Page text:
Major themes to follow and market trends to watch
This is Ovum’s 2019 guide to the Mobile World Congress (MWC19). As a bellwether for the industry, MWC reflects both the aspirations and the realities of a mobile communications sector in a state of flux.
This year has started with mixed signals. Apple has stated that the China market is not delivering, and Samsung and LG were down on expectations in the last quarter of 2018. Chipset vendors are seeing demand from hyperscale cloud providers decline, and the revenue upside from most 5G services is still some way off. Network vendors are, however, beginning to see contracts for 5G infrastructure ramp up, but one of these – Huawei – is facing an uncertain year given a charged political environment.
What will MWC19 reveal about the industry’s prospects? The answer is that suppliers of all types are preoccupied by the need to show evidence that investment will generate new revenues. This is why we think ever more sophisticated use cases will be on show, with demonstrations attempting to make more explicit links between the capabilities that 5G, artificial intelligence (AI), and the internet of things (IoT) promise and the new money they may (or may not) deliver. Vendors will start to “walk the talk,” with AI case studies for intelligent network management, customer experience, and consumer AI applications.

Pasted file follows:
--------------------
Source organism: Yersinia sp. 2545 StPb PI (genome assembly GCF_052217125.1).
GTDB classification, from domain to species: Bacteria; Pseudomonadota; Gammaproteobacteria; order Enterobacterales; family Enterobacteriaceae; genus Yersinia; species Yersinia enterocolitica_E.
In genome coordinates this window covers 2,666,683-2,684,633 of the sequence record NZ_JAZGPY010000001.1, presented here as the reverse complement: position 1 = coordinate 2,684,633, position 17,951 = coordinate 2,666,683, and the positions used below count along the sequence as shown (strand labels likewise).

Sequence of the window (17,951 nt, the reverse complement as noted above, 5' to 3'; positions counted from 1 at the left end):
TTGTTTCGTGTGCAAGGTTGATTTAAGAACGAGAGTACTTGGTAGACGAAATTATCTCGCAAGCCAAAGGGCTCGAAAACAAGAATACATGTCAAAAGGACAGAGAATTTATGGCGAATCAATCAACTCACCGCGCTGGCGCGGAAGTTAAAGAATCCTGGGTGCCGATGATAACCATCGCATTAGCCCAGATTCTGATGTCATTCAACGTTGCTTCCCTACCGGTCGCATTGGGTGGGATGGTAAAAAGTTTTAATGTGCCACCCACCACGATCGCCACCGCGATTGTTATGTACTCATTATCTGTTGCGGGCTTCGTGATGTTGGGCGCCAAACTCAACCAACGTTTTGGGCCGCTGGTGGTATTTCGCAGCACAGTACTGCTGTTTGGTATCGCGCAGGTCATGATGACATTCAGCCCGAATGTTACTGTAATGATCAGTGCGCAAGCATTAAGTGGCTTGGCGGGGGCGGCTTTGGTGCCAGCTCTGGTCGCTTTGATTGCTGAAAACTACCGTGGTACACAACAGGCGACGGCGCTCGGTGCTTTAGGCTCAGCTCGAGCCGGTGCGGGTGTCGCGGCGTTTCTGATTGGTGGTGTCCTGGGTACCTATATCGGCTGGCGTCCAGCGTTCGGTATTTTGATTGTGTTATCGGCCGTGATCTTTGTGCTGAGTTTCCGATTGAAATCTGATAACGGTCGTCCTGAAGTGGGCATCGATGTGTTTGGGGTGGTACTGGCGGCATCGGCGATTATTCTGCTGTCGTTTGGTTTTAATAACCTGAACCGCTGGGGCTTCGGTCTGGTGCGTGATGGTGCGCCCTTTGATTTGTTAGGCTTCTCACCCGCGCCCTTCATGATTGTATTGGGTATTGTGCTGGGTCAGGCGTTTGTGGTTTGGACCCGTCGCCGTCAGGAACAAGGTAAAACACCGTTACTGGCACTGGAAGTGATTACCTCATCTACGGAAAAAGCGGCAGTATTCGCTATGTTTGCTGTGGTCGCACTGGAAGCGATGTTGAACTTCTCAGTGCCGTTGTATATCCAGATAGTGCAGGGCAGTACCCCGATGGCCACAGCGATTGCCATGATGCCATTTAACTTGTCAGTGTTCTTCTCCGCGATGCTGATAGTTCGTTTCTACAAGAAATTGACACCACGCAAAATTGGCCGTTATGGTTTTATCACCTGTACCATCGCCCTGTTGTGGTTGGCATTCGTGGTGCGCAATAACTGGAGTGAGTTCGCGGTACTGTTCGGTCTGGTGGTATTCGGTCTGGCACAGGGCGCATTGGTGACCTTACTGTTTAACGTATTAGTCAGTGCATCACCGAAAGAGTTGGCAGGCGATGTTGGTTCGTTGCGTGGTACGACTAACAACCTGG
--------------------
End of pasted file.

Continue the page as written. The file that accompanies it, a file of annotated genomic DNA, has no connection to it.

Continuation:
In the consumer space, Ovum predicts that the appetite for video over mobile devices will increase substantially: we believe mobile cellular video data volumes will grow more than 50% annually worldwide, a trend Ovum expects to persist well into the 2020s. So at MWC19, expect demos based on 5G’s promise of an immersive experience, including augmented reality (AR) and virtual reality (VR) applications. We also expect robust discussions on the 5G FWA business model.
MWC19 will feature the business-to-business opportunity front and center. While vendors and service providers will continue to showcase and explain the efficiency benefits of 5G, many will present more thorough, robust business cases in the enterprise space. This means there will be discussion delving into what sort of applications ultra-low-latency broadband, network slicing, and edge computing can enable. Look for AI-reliant demonstrations of specific industry use cases in sectors such as next-generation factories and healthcare.
In short, MWC19 should provide further evidence that the industry is focusing more on the positive revenue impact that emerging new mobile technologies offer than on technology for its own sake. This is undoubtedly a good thing. Whether or not you can make it to Barcelona yourself, keep an eye out for Ovum’s comprehensive coverage of MWC19 from our analysts in attendance.
To read the full report from Ovum, click here.
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